as long as possible. That's what it really is.
Mike Neuman wrote:
> From: "Twenty Hydrogen Myths" published at www.rmi.com, by Rocky--
> Mountain Institute. Free online at www.rmi.org. His report was
> updated on 12 July 2003.
> Myth #14. A large scale hydrogen economy would harm the Earth's
> climate, water balance, or atmospheric chemistry. Sub. d. Using
> hydrogen would harm the ozone layer or the climate by leaking too much
> water-forming and chemically reactive molecular hydrogen into the
> upper atmosphere.
"I believe that every right implies a responsibility; every opportunity,
an obligation; every possession, a duty."
John D. Rockefeller, Jr.
- It is doubtful that fuel cells will ever replace internal combustion. The technical article below quantifies the huge cost of hydrogen fuel. The hydrogenMessage 3 of 3 , Sep 25, 2003View SourceIt is doubtful that fuel cells will ever replace internal combustion. The
technical article below quantifies the huge cost of hydrogen fuel. The
hydrogen economy is a mirage.
----- Original Message -----
From: "Richard Risemberg" <rickrise@...>
> The "hydrogen economy," and you don't have to read too deeply into
> matters to discern thsi, is a desperate attempt to keep all the cars we
> have now on the road and clogging the Earth's surface and our cities for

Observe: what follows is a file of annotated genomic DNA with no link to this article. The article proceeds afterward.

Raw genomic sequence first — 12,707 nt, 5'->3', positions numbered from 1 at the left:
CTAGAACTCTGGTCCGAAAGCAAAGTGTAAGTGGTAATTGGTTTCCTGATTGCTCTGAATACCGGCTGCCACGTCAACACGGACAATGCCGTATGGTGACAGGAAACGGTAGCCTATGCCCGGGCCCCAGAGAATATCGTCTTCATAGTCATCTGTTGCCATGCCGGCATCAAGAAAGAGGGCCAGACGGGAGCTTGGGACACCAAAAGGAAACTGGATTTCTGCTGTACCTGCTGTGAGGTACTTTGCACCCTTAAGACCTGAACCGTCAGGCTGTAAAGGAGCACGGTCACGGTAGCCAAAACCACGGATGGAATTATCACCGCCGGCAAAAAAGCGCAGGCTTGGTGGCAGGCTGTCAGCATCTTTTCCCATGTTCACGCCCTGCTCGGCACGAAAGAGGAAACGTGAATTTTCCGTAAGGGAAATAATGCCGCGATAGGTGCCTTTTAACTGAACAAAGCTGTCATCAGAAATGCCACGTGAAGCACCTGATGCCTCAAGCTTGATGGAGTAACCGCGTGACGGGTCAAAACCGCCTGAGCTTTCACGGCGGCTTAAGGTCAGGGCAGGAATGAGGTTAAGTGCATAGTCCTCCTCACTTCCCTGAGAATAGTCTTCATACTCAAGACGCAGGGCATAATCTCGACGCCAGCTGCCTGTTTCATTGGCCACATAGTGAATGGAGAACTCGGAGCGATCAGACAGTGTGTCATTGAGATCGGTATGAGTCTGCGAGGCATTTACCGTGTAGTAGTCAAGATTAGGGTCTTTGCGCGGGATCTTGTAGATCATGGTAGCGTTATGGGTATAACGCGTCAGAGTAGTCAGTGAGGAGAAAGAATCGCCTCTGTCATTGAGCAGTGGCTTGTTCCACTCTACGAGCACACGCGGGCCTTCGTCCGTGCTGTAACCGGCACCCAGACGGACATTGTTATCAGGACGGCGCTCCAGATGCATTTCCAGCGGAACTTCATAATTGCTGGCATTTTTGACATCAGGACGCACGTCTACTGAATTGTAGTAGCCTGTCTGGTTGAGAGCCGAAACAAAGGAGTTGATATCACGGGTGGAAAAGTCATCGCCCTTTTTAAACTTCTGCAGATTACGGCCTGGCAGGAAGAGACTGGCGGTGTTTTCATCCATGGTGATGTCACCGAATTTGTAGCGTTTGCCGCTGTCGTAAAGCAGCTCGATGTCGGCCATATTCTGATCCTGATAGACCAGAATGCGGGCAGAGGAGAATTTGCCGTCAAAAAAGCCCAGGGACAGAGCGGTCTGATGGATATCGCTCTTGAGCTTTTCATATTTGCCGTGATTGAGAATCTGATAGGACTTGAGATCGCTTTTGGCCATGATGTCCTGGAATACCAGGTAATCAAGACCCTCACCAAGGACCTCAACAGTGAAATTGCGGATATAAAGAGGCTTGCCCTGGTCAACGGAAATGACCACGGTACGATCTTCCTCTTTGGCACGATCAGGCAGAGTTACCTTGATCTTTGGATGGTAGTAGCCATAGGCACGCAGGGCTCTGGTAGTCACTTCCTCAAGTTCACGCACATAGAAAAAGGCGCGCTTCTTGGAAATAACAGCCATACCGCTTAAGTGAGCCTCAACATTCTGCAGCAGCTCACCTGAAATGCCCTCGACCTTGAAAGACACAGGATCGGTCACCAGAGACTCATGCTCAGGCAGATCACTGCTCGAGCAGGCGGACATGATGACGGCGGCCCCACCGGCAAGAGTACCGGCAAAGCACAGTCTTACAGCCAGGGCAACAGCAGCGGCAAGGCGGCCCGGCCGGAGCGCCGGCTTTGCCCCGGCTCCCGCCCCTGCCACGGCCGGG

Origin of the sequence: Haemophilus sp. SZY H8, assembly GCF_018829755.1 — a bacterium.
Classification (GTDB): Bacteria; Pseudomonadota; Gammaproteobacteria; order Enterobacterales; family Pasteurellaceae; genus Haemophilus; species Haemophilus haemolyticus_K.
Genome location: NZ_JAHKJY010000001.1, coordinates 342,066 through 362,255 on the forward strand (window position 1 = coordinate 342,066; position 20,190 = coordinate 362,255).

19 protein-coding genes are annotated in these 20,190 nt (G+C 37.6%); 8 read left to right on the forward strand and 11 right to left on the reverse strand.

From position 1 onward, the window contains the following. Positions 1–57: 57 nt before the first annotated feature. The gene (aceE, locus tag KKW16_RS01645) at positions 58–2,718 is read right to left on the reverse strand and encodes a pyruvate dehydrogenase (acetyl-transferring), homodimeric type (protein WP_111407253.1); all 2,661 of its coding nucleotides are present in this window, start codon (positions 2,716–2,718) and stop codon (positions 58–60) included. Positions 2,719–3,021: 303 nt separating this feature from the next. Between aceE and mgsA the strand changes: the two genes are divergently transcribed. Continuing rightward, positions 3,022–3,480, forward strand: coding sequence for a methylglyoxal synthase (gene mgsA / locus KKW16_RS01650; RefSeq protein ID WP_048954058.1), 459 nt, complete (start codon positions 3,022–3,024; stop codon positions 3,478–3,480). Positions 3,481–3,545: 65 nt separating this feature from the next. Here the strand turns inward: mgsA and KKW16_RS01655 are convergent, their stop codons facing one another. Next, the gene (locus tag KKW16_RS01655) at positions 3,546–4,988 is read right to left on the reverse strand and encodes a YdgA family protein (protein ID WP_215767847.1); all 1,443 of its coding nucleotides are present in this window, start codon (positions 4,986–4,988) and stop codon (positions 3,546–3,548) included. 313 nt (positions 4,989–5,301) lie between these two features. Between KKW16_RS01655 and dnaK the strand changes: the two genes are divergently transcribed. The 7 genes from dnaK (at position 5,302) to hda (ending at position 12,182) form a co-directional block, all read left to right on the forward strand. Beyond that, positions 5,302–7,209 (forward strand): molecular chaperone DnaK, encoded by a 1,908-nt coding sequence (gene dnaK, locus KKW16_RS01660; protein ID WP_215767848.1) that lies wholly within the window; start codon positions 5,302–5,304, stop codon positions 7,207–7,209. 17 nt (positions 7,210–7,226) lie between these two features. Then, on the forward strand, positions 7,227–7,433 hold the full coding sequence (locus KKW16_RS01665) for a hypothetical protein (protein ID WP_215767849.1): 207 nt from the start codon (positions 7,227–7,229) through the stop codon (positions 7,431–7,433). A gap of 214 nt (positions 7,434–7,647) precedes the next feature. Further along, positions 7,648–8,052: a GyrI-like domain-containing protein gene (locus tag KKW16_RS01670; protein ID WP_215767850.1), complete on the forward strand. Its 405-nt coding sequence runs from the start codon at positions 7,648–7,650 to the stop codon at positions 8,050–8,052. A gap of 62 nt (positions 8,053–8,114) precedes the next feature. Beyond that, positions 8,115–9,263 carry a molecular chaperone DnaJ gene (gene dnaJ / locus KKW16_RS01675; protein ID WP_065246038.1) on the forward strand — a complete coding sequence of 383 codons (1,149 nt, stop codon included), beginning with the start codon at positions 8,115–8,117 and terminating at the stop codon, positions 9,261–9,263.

> as long as possible. That's what it really is.
You might find useful parts of this recent letter to the editor of
Chemical and Engineering News (August 25, 2003
Volume 81, Number 34) concerning hydrogen fuel cell
The Woodlands, Texas
Our nation's real need for a viable long-term solution to
renewable energy, especially for private transportation, is not
well served by articles that paint a fanciful picture of the promise
of fuel cells (C&EN, June 9, page 35; June 16, page 16).
Economically viable solutions for the following fuel-cell
challenges seem highly unlikely in the foreseeable future.
The total cost (without subsidy) of proton exchange membrane
(PEM) fuel-cell engines (fuel cells, power conditioning, electric
motors, and so on) with mass low enough to be practical in a
vehicle is in the range of $3,000-$7,000 per kW--40 times that of
the advanced diesel engine. It is worth noting that PEM fuel cells
have been in use and development for 40 years, and costs have
not yet begun to drop significantly--notwithstanding many
assertions to the contrary (such as those in the June 16 article)
that use artificial costs from heavily subsidized projects or cite
costs of massive, stationary fuel cells that are unsuitable for
Safety-approved affordable compressed-gas cylinders achieve
1.5% H2 storage by mass at 34 MPa (5,000 psi). A $25,000